Nov. 29, 2012 – Milwaukee police did not have legal authority to enter Luis Delgado’s apartment, where they found firearms, based on exigent circumstances. Thus, a federal appeals court has vacated his conviction for possessing firearms as a felon in violation of federal law.
The Fourth Amendment protects individuals against unreasonable searches and seizures. Warrantless searches are presumptively unreasonable, unless an exception applies.
In 2010, Milwaukee police officers responded to a report of gunshots. When officers arrived on scene, they spotted a man (later identified as Luis Delgado) running towards a nearby building.
A witness approached officers and said her cousin, Adrian Aviles, told her he’d been shot by a black male, and was hiding in Delgado’s apartment. She gave police the apartment number.
Police knocked on Delgado’s apartment door, and were about to break in when Aviles opened the door. Both Aviles and Delgado exited the apartment. Police arrested Delgado based on suspected commission of a crime, and placed him in a squad car.
However, police then searched Delgado’s apartment without a warrant. In the bedroom closet, the found antique rifles, and three shotguns. One was a sawed-off shotgun. With a previous felony conviction, Delgado was prohibited from possessing firearms under federal law.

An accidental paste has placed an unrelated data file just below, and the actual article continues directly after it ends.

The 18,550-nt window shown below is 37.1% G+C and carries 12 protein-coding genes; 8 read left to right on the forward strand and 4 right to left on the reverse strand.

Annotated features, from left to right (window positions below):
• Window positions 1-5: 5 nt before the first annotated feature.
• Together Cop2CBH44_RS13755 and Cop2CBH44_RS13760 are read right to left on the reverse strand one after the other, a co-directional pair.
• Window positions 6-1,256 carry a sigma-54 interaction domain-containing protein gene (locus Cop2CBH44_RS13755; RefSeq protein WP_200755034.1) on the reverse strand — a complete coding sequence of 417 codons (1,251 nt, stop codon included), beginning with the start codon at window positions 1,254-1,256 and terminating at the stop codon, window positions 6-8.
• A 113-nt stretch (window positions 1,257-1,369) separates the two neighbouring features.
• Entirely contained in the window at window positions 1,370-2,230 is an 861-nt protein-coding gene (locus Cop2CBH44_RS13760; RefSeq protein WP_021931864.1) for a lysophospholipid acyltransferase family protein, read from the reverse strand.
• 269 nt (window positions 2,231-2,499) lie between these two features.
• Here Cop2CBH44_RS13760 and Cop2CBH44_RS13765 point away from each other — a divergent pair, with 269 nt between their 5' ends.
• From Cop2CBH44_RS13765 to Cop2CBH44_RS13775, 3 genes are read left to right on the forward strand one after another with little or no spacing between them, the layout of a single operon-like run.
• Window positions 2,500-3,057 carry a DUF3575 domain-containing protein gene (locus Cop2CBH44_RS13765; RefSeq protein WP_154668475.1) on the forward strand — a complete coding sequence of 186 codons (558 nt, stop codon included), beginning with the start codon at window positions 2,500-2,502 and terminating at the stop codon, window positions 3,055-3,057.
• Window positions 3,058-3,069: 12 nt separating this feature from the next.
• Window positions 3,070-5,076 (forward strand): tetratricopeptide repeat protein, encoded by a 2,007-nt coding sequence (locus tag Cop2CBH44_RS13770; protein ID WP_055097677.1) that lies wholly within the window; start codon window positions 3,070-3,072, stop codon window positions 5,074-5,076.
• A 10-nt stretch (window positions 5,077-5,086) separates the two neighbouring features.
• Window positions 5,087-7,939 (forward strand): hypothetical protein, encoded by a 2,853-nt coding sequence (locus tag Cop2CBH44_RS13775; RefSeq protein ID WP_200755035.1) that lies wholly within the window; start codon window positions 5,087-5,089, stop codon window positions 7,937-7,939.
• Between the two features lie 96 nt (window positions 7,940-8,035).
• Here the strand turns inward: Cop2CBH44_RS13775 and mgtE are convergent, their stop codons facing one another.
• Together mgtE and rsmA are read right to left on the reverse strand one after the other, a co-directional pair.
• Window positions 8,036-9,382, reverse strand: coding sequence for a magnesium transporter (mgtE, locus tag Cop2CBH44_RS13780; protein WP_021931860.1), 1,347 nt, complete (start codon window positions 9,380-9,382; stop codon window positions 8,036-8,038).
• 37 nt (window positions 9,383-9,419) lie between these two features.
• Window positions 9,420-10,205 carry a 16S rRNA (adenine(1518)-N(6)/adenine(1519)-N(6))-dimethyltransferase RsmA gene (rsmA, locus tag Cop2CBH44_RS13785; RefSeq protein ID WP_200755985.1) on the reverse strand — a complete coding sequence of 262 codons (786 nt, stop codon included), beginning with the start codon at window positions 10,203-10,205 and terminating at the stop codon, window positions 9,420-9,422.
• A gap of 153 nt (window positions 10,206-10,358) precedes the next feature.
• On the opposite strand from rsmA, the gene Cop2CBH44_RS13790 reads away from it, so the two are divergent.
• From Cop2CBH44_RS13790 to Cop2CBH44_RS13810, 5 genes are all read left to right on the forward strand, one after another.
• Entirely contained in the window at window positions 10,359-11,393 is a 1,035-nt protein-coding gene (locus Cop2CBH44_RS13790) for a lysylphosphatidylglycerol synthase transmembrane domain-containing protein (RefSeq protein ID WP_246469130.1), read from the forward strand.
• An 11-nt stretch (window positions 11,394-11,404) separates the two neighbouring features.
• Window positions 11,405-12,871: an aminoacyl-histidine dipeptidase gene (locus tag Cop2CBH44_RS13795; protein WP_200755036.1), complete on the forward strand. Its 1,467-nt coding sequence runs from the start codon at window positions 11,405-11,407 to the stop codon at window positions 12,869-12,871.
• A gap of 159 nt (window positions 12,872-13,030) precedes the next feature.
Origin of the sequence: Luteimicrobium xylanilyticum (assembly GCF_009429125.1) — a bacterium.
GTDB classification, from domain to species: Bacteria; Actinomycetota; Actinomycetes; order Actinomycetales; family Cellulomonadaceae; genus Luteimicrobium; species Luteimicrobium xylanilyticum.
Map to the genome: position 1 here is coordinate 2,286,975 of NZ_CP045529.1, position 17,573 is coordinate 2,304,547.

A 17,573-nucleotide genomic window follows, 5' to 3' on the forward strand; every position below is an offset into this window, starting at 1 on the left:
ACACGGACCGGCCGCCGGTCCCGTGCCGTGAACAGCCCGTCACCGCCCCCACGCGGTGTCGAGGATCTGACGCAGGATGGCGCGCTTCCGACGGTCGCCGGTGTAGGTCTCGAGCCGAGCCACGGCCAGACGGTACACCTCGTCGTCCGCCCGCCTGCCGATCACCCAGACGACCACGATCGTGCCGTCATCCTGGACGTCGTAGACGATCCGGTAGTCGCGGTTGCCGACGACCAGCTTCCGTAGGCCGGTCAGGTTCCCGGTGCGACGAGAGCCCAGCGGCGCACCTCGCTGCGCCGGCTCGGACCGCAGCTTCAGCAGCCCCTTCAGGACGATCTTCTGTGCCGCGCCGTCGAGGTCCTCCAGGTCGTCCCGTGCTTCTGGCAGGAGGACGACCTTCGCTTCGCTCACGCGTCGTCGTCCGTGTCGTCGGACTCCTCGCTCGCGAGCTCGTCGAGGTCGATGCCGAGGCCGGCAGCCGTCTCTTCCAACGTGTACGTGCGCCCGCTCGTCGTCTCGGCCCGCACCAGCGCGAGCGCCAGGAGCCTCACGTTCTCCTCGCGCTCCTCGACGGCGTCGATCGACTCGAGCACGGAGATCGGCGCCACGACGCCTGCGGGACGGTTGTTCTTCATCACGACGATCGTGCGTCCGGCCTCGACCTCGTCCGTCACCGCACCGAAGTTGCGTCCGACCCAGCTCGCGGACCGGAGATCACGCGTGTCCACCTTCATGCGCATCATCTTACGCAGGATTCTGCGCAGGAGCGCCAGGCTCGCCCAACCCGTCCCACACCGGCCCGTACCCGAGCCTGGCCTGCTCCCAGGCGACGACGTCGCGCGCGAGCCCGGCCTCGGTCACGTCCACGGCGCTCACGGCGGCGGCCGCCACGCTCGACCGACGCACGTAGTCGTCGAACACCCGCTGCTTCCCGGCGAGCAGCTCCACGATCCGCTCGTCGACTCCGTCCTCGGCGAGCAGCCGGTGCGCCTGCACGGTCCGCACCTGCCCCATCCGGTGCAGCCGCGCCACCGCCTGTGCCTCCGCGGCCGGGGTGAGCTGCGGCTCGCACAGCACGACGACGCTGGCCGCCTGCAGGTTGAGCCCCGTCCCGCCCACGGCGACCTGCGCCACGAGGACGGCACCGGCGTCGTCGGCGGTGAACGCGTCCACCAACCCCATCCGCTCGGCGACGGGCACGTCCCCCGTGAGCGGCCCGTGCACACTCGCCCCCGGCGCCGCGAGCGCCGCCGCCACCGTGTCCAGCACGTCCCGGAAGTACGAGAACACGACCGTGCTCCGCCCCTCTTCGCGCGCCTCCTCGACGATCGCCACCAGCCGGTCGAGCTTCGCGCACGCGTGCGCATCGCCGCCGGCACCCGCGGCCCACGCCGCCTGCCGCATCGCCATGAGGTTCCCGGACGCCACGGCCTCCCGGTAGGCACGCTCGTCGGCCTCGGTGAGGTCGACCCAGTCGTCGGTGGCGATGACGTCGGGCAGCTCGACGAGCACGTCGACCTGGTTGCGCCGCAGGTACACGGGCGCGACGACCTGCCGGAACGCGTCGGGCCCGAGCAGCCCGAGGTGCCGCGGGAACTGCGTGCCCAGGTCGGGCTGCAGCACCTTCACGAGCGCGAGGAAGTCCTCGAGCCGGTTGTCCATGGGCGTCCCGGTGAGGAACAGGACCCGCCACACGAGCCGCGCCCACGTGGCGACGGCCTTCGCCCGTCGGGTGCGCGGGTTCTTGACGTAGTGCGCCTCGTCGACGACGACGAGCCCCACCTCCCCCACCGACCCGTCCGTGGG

In criminal proceedings, Delgado moved to suppress the firearms based on an unreasonable search of his apartment. The district court denied the motion, concluding that the search constituted a protective sweep. Delgado pled guilty and was sentenced to a year in prison.
In U.S. v. Delgado, No. 12-2478 (Nov. 29, 2012), a three-judge panel for the U.S. Court of Appeals for the Seventh Circuit vacated Delgado’s conviction.
On appeal, the government conceded that the police search was not a reasonable protective sweep, but argued that “exigent circumstances” allowed the search without a warrant. Exigent circumstances may be present if police believe imminent injury could occur.
Specifically, police said it was reasonable for police to believe the shooter could have chased Avila into Delgado’s apartment and was hiding there when officers came knocking. However, the appeals court was not convinced that such a belief was reasonable.
“It is unreasonable to believe that, faced with such life-threatening danger, both the shooting victim and Delgado would leave the apartment with nary a word or any expression whatsoever indicating that the shooter was just over their shoulder or that they were within seconds of being killed,” wrote Judge Ann Claire Williams for the panel, noting that the witness never said anything about Aviles being chased by the shooter.
“The mere fact that the shooter was generally at large is not enough for a reasonable officer to specifically believe that he was in the apartment.”
The government’s case was lacking without a specific or affirmative sign of exigent circumstances that would require them to search Delgado’s apartment, the panel explained. Thus, the panel remanded the case with instructions to grant Delgado’s suppression motion.
Joe Forward is the legal writer for the State Bar of Wisconsin.